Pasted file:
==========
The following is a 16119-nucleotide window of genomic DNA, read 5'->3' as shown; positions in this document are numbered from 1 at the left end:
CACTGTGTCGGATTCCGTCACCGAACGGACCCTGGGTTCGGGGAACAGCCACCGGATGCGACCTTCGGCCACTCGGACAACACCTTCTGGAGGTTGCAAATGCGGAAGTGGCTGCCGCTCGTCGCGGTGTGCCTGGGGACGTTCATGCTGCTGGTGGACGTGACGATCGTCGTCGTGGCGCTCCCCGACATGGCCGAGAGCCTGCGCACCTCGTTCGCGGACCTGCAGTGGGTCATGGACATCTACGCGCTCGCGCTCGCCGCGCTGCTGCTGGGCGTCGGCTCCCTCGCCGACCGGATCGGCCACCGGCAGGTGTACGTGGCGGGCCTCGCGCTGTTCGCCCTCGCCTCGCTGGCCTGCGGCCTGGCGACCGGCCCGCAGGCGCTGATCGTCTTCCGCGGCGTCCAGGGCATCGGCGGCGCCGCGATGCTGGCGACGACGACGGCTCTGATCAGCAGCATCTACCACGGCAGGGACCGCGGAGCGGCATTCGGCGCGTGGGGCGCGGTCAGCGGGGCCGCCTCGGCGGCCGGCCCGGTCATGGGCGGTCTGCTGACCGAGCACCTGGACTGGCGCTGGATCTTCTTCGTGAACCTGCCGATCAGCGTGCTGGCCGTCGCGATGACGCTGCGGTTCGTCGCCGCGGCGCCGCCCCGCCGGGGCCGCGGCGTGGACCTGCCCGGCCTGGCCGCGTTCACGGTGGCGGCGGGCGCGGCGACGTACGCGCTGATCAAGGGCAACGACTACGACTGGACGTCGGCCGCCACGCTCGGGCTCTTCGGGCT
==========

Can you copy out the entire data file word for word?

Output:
The following is a 16119-nucleotide window of genomic DNA, read 5'->3' as shown; positions in this document are numbered from 1 at the left end:
CACTGTGTCGGATTCCGTCACCGAACGGACCCTGGGTTCGGGGAACAGCCACCGGATGCGACCTTCGGCCACTCGGACAACACCTTCTGGAGGTTGCAAATGCGGAAGTGGCTGCCGCTCGTCGCGGTGTGCCTGGGGACGTTCATGCTGCTGGTGGACGTGACGATCGTCGTCGTGGCGCTCCCCGACATGGCCGAGAGCCTGCGCACCTCGTTCGCGGACCTGCAGTGGGTCATGGACATCTACGCGCTCGCGCTCGCCGCGCTGCTGCTGGGCGTCGGCTCCCTCGCCGACCGGATCGGCCACCGGCAGGTGTACGTGGCGGGCCTCGCGCTGTTCGCCCTCGCCTCGCTGGCCTGCGGCCTGGCGACCGGCCCGCAGGCGCTGATCGTCTTCCGCGGCGTCCAGGGCATCGGCGGCGCCGCGATGCTGGCGACGACGACGGCTCTGATCAGCAGCATCTACCACGGCAGGGACCGCGGAGCGGCATTCGGCGCGTGGGGCGCGGTCAGCGGGGCCGCCTCGGCGGCCGGCCCGGTCATGGGCGGTCTGCTGACCGAGCACCTGGACTGGCGCTGGATCTTCTTCGTGAACCTGCCGATCAGCGTGCTGGCCGTCGCGATGACGCTGCGGTTCGTCGCCGCGGCGCCGCCCCGCCGGGGCCGCGGCGTGGACCTGCCCGGCCTGGCCGCGTTCACGGTGGCGGCGGGCGCGGCGACGTACGCGCTGATCAAGGGCAACGACTACGACTGGACGTCGGCCGCCACGCTCGGGCTCTTCGGGCT